The Veterinary Council of Ghana has introduced the modified Meat Inspection Regulations, 2020 (L.I. 2405), aimed at ensuring meat and meat products are slaughtered and processed under strictly regulated sanitary conditions.
The regulation is also aimed at properly outlining the duties of various regulators and inspectors, their functions as well as mode of execution for their duties.
According to Dr. Kingsley Mickey Aryee, Registrar for the Veterinary Council of Ghana, the first cardinal point of a veterinary officer is to safeguard public health. “So, we were further inspired to come up with this regulation when we saw the Public Health Act.”
According to him, the regulation came after a stakeholder consultation conference had taken place to give all who matter in the area of meat inspection an opportunity to make their input.
“We divided the country into three parts using the old 10 regions; the Northern, Southern and Middle belt sectors. We involved cattle dealers, butchers, the Food and Drugs Authority, Veterinarians, Environmental Health Officers and Police Department so that they know their stake in this document; and if they’re not happy about anything, they point it out.”
The document has also captured and assigned properly the roles and responsibilities of authorities in charge of meat inspections. Dr. Kingsley Mickey Aryee noted that apart from its core mandate, the regulation also finds out who is in charge of the abattoirs, slaughter-houses and slaughter slabs in terms of duty execution.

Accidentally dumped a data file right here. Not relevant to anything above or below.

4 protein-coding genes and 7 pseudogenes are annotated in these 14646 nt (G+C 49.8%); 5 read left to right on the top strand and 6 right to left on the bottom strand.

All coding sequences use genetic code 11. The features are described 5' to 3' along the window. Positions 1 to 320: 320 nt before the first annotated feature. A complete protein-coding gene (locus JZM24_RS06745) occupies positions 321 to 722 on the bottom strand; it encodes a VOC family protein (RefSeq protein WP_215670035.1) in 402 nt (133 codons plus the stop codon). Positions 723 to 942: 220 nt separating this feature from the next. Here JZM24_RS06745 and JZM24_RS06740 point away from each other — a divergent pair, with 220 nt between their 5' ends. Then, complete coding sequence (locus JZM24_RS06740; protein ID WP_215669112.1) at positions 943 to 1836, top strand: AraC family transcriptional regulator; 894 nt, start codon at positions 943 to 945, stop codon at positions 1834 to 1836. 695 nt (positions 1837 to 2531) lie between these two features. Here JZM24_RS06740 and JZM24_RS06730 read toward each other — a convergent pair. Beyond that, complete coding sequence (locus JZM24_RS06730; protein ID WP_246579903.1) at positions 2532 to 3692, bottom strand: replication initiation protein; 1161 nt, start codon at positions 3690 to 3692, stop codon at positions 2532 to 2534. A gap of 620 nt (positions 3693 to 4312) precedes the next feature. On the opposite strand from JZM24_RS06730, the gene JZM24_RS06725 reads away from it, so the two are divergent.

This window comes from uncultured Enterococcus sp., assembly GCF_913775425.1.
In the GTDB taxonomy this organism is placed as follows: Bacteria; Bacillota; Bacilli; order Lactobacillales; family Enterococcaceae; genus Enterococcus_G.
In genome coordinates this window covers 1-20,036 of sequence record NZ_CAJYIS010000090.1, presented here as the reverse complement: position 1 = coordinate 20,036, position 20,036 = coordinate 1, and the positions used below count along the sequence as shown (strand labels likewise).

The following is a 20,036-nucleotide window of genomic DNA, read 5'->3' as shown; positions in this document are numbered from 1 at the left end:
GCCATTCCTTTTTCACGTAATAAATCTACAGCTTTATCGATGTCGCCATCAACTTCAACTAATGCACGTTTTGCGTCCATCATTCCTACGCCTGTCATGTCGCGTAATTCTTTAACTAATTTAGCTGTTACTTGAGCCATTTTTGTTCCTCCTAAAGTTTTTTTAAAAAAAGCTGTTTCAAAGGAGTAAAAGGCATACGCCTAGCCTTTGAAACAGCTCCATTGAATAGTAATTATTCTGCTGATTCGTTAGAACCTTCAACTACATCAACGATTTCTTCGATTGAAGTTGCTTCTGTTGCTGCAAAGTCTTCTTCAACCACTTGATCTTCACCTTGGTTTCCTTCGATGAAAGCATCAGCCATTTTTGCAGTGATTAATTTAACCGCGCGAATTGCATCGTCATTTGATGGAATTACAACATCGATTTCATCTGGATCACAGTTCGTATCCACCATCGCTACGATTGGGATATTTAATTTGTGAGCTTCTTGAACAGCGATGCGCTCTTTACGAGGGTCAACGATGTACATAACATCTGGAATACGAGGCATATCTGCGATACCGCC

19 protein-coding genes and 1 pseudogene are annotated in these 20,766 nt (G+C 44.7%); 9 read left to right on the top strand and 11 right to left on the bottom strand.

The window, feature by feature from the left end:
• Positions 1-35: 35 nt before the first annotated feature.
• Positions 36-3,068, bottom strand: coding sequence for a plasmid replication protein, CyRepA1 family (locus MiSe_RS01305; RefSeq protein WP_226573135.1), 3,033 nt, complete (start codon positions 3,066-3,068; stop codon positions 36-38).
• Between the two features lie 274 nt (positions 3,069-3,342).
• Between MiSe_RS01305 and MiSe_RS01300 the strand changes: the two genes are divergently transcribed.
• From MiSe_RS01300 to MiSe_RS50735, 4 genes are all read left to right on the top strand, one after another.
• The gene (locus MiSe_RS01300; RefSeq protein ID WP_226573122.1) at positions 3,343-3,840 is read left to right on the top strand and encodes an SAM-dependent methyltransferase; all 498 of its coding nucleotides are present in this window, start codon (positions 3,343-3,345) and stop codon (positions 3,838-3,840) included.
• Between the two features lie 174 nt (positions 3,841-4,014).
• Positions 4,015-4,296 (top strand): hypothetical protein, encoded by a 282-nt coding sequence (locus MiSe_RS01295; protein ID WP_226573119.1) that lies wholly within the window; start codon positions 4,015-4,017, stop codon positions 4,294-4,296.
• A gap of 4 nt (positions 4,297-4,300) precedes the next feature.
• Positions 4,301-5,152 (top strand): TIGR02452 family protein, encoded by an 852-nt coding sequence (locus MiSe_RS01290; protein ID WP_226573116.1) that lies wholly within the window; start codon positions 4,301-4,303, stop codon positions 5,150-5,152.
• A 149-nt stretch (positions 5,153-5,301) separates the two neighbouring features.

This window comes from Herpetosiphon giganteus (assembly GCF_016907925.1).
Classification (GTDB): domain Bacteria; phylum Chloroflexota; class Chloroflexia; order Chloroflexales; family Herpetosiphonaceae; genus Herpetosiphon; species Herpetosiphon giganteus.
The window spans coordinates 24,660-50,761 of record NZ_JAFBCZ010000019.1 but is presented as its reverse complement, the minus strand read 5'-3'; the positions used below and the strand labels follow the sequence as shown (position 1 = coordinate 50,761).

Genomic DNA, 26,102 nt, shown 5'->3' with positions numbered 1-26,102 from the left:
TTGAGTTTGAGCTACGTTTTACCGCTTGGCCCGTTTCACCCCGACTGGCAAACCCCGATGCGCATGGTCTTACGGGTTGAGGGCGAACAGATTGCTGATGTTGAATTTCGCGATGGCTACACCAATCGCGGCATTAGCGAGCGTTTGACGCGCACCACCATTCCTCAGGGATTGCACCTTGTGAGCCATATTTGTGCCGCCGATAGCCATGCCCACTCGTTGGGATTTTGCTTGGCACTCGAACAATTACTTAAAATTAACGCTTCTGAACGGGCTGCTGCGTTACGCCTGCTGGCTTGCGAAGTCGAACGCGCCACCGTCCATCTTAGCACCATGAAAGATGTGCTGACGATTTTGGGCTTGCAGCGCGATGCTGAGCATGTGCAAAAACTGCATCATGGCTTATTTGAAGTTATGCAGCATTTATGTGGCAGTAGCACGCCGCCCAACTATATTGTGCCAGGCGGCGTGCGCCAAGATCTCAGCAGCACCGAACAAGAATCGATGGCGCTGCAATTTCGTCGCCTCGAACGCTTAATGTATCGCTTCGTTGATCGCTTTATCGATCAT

“The regulation tells us who is supposed to be in the slaughter-house at any time. Hitherto, a butcher could walk in to a slaughter-house and want to be there, which is a bad habit,” he said.
It also clearly outlines the prescribed way of animal preparation. This takes into consideration welfare of the animal as well as equipment to use for slaughtering. It also talks about transportation of the carcass, as well as sanctions that are meted to persons who flaunt these rules.
For an inspector to be qualified, the regulation states the person must be a registered veterinary surgeon or an authorised personnel of the Veterinary Services Department of the Ministry of Agriculture or the Environmental Health Division of a District Assembly.
In terms of slaughter operations, the regulation outlines that “a person who slaughters an animal in a slaughter facility shall undertake the slaughter of the animal in a humane manner so as to prevent needless suffering of the animal; and to ensure improvement in the quality of meat and meat products”.
The regulation again notes that Emergency Slaughter can take place when the animal is affected by a condition that is likely to make the meat unfit for human consumption if the animal is not slaughtered immediately; or when the animal is likely to deteriorate in health if the animal is not slaughtered immediately; or due to traumatic lesions caused by an accident.
In all, the Meat Inspection Regulation touches on permits and certificates, slaughter and ante-mortem inspection, post-mortem inspection, poultry and game inspection, branding as well as treatment and disposal of meat unfit for human consumption.